And when she did have a place to belong with people who loved her, she didn't recognize it as home and left it behind. At the deepest root of her discontent is the lack of a relationship with the Lord who created her. She walked away from Him in her teens, believing He had abandoned her just when she needed Him most. That affects the relationships she has with others.

In so many ways, Terry's search for "home" is rather reminiscent of how we all are. How often do we seek something, only to not recognize it when it comes our way because it doesn't necessarily look or feel the way we expect it to? So we abandon or reject it and move on, continuing on lost and discontent. How often is that thing we truly need the God who loves us and can make us whole? Thankfully, we're often brought full-circle back to what we overlooked. We can only hope we recognize it the second time around.

For a chance to win a copy of my new novel, Promises , leave a comment sharing what the word "home" means to you. Be sure to include a current e-mail address in case you win! The winner will have the choice of either an e-book (of whatever format you'd like from Smashwords) or an autographed paperback copy (either standard or large print). Entries will be accepted until my next blog post at 8:00 am Arizona time, Saturday, February 23, 2013. Entries will be numbered and the winner chosen by

If you'd like a chance to win other great prizes from some of my fellow writers, check out the links below for the Candle Light Reads "Home Is Where The Heart Is Hop"! This contest runs from the 15th-18th.

Saturday, February 9, 2013

Large Print, Anyone?

I've noticed something that struck me as odd. Many, if not most, authors don't put out books in large print for those who are visually impaired. I realize many people are using e-readers, which allow control over text size. But I also realize I'm not the only reader who prefers a "real" book in my hands, and I have to wonder how many authors are missing out on readership because their books aren't available in large print format as well as standard fonts.

I recognize that traditionally published authors don't necessarily have a say in what formats their books are produced, but we indies DO. Advice I received recently during a seminar on self-publishing stated it simplest - get your books out there in as many formats and to as many venues as you can. Better to sell more copies.

I'm making my books available in both standard and large print paperback. I use Times New Roman-12 pt for my standard format paperback books (also makes it easier to format for e-books), using 6x9 size trade paperbacks. For large print, I use Times New Roman-16 pt. My novella was fine in the same size paperback with Times New Roman-16, but novels get monstrously thick, so I use 7x10 size paperbacks for large print books.

If you use a print-on-demand venue such as Create Space, it doesn't cost you anything but the time needed to change format/font to make your book available in both standard and large print. So why not do it and make your book available to even more people?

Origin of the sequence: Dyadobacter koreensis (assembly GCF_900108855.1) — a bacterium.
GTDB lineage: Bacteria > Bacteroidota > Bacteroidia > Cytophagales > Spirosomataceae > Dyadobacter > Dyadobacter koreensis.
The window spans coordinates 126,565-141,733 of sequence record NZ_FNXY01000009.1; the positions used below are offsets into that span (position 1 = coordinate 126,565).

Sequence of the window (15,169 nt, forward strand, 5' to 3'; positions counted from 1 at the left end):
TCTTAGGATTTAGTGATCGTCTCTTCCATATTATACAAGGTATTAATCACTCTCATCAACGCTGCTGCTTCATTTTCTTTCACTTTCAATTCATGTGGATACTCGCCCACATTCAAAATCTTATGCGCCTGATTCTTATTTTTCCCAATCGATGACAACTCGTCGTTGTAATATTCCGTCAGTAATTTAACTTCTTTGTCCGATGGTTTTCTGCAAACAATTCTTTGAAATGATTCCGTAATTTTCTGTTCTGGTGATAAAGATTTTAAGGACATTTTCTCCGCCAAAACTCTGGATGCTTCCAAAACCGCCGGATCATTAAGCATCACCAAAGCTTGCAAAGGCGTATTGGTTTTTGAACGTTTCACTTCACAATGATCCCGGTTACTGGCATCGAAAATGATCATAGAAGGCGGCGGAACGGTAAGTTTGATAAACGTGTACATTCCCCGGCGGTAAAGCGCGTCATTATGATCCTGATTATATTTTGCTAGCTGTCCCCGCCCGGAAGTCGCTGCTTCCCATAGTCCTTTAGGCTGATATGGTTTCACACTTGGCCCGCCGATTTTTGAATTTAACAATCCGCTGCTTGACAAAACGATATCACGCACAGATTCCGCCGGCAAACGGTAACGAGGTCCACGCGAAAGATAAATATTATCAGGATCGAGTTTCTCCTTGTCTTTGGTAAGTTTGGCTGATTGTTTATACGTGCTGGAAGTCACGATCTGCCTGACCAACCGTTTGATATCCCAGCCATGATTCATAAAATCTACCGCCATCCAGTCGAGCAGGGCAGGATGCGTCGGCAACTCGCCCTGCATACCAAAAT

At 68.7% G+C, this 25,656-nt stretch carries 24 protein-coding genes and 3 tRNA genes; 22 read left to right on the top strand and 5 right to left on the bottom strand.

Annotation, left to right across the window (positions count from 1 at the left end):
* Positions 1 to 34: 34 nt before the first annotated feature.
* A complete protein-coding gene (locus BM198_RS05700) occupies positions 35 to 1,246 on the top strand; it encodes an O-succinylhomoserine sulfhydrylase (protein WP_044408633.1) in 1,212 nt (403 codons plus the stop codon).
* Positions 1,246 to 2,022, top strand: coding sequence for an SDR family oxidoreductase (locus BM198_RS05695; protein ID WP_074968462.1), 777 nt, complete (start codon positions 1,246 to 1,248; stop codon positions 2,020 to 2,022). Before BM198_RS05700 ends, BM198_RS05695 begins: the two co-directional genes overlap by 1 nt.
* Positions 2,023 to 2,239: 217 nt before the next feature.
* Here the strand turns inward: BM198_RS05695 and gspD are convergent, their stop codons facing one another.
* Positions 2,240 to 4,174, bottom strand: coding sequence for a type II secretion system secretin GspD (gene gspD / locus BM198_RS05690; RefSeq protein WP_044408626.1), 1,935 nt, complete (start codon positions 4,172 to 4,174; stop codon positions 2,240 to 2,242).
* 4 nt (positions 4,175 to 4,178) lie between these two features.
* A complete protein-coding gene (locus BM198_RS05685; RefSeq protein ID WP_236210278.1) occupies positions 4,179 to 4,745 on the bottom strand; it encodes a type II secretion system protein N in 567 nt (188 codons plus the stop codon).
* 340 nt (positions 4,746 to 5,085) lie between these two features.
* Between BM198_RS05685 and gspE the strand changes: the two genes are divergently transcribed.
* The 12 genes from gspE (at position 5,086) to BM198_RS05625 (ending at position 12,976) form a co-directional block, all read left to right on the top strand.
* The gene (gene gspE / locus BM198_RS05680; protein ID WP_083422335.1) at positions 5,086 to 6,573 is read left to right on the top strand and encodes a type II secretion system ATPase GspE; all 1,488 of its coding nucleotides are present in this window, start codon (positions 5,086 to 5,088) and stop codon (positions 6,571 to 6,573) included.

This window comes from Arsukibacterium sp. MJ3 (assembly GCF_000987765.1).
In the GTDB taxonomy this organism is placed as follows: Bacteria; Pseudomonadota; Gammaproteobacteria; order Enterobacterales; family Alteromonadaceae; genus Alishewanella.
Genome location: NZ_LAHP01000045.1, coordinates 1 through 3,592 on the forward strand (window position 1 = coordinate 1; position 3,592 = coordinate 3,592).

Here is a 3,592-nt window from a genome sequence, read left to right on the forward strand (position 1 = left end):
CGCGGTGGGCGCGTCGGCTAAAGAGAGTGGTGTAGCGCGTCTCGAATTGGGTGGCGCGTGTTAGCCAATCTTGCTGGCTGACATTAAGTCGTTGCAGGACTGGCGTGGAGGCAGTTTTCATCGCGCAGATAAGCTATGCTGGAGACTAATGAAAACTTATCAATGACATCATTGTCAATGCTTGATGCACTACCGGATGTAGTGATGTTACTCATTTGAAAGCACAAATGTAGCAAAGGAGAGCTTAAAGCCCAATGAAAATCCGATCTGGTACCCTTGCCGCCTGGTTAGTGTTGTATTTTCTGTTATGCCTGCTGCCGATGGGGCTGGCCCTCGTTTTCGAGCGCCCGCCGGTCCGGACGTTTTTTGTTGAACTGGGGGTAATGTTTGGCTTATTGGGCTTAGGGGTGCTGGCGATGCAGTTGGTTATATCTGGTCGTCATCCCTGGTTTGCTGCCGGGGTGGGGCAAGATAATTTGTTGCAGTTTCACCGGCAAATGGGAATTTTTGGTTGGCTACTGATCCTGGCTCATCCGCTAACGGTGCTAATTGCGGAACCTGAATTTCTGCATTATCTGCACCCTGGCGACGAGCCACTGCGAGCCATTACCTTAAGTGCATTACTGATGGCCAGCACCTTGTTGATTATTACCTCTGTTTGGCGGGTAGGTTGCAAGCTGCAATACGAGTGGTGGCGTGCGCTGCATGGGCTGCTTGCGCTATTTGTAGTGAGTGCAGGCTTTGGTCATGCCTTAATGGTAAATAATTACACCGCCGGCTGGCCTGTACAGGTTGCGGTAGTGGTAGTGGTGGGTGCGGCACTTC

Saturday, February 2, 2013

Should I or Shouldn't I?

Photo courtesy of kconnors @
I often get asked the question "Should I self-publish? Or should I go the traditional route?" Usually it's accompanied by a great deal of confusion.

Unfortunately, neither I nor anyone else can answer that question for a fellow author. Those of us who have done either can answer questions about those areas of publishing and help navigate those waters, but we can't tell someone which way THEY should go.

My advice to those who aren't sure which direction to go? PRAY. The Lord knows exactly which route He desires you to take with each novel, novella, short story, or non-fiction He leads you to produce. If you take these decisions to Him in prayer, He WILL show you how He wants you to handle things.

God has certainly proven Himself faithful that way in my life, but we must be willing to submit our work to His will.

This means more than just what publisher or agent to approach. It can also mean:
  1. Finding the right critique partners and/or editors to help polish your work prior to sending out proposals.
  2. Finding the right cover designer if you're self-publishing (unless you're doing it yourself).
  3. Getting connected with the right influencers.
  4. Figuring out the best marketing strategies for yourself and your work (something you'll be doing no matter what route you take).
God knows where to go, and He knows what He desires for you to learn along the way. And He may desire you to go one way with one piece of work and the other with another. Lean on His wisdom and direction.

Just be aware! Sometimes the Lord will lead you in a direction you don't expect, and quite possibly outside your comfort zone. It can be a wild and scary ride, but enjoy it!

Have you already taken a step in one direction or the other? If so, what advice do you have to someone who is confused about the options? If not, what is stopping you from moving forward?